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At National Life, we have a cause: to help end childhood hunger
in Vermont.

We recognize strong communities sustain successful businesses. When we learned there are 19,000* food insecure children in Vermont (kids who don’t consistently have access to nutritious food), we knew we wanted to help. Why?

  • Kids can be distracted in school since they’re hungry which can negatively impact their academic performance. These children are our future. We need to help them be their best selves.
  • Childhood hunger impacts educators since, as we learned through our LifeChanger program, some will create their own food drawers or shelves. This generosity and care is commendable; however, there is also a cost to it. Educators often pay for these supplies out of their own pocket.
  • Childhood hunger can require the need for additional healthcare, even years later. “Children who went hungry at least once in their lives were 2½ times more likely to have poor overall health 10 to 15 years later, compared with those who never had to go without food.” **
  • This issue can indirectly impact our workforce development. If a child has increased health issues due to hunger, they will miss more school which means their parents might have to miss work if they have no one to care for their child. This also means that food insecure households are struggling with other issues including rent, healthcare, fuel, etc. To pay for food for their families, something has to give which can impact a parent’s ability to consistently hold a job.
  • No one, including kids, should not have to worry about when they will eat again. Food is a basic human right.

To help tackle this issue, we’ve been working with statewide organizations making a difference now, including Capstone Community Action, Community Harvest of Central Vermont, Green Mountain Farm-to-School, Hunger Free Vermont, Vermont Gleaning Collective, Vermont Foodbank, Vermont Community Foundation and others. They’re committed to ending hunger in Vermont, but we know there’s more we collectively can do.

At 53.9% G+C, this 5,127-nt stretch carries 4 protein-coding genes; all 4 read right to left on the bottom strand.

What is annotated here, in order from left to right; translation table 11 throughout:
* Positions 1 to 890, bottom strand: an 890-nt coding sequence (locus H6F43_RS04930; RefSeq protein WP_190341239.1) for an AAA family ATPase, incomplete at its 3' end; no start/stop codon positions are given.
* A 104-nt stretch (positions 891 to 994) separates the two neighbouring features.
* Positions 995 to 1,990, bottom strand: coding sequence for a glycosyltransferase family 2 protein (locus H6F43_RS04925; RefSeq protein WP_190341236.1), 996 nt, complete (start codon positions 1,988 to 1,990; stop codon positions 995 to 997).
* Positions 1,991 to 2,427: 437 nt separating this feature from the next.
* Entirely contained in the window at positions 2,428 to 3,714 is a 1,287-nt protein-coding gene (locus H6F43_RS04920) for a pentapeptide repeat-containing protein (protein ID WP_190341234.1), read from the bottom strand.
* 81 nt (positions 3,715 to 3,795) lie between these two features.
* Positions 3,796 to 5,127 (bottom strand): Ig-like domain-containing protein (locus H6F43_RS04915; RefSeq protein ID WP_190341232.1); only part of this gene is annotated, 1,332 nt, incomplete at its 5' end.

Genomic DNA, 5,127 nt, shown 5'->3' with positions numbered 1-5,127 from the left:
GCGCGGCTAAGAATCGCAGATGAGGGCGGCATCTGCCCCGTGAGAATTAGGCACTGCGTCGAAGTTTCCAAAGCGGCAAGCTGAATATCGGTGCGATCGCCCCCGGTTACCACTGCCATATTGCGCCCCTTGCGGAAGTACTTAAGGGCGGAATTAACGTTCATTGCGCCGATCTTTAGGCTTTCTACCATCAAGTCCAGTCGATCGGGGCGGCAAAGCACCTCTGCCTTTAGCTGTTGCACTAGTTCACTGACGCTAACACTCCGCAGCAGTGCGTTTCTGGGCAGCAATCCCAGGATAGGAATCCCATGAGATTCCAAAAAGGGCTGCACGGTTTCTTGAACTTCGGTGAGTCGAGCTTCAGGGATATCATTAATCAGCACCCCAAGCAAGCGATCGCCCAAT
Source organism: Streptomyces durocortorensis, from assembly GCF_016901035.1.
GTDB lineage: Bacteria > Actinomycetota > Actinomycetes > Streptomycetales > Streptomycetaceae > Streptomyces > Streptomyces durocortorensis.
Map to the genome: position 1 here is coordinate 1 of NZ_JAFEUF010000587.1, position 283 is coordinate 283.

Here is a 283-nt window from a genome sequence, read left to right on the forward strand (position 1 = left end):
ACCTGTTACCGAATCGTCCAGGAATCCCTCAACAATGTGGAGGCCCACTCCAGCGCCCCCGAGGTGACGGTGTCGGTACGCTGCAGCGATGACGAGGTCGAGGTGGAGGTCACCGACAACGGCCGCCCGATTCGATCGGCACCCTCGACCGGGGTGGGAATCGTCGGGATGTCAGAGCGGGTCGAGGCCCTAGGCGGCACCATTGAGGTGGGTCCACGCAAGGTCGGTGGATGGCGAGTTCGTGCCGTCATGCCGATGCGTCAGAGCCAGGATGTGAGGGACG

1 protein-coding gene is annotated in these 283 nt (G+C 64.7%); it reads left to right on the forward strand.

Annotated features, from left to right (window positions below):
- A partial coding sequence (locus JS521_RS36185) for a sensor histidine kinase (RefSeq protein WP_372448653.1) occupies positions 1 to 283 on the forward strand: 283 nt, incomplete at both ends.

We’ve created an Employee Action Team (E.A.T.) which is working in a grassroots manner to help end childhood hunger. We’ve also formed a Childhood Hunger Steering Committee which includes thought leaders from throughout the state who can help us pull together the right resources to make a difference.  

How Can You Take Action?

  • Check out this Urban Institute report detailing the causes of childhood hunger as well as areas for investment and action.

  • Donate to your local food shelf or, if you know someone who is struggling with hunger, let them know where one is.

  • Glean. By helping collect food from Vermont’s farms, you can provide nutritious food to those who need it rather than allowing it to go to waste.

  • Don’t judge. Stigma is one of the greatest barriers to getting nutritious food to people, both young and old, because they don’t want to be called out as different. Many people only need emergency access to food for a short period of time because of a catastrophic event like an illness or job loss.

  • Continue to visit this page! As we gain momentum, we’ll update our activity here. You can also leave comments or questions about how we can all help at

*Feeding America, 2018

** “Effects of Childhood Hunger Lasts for Decades,” Alice Park, Time, August 2, 2010



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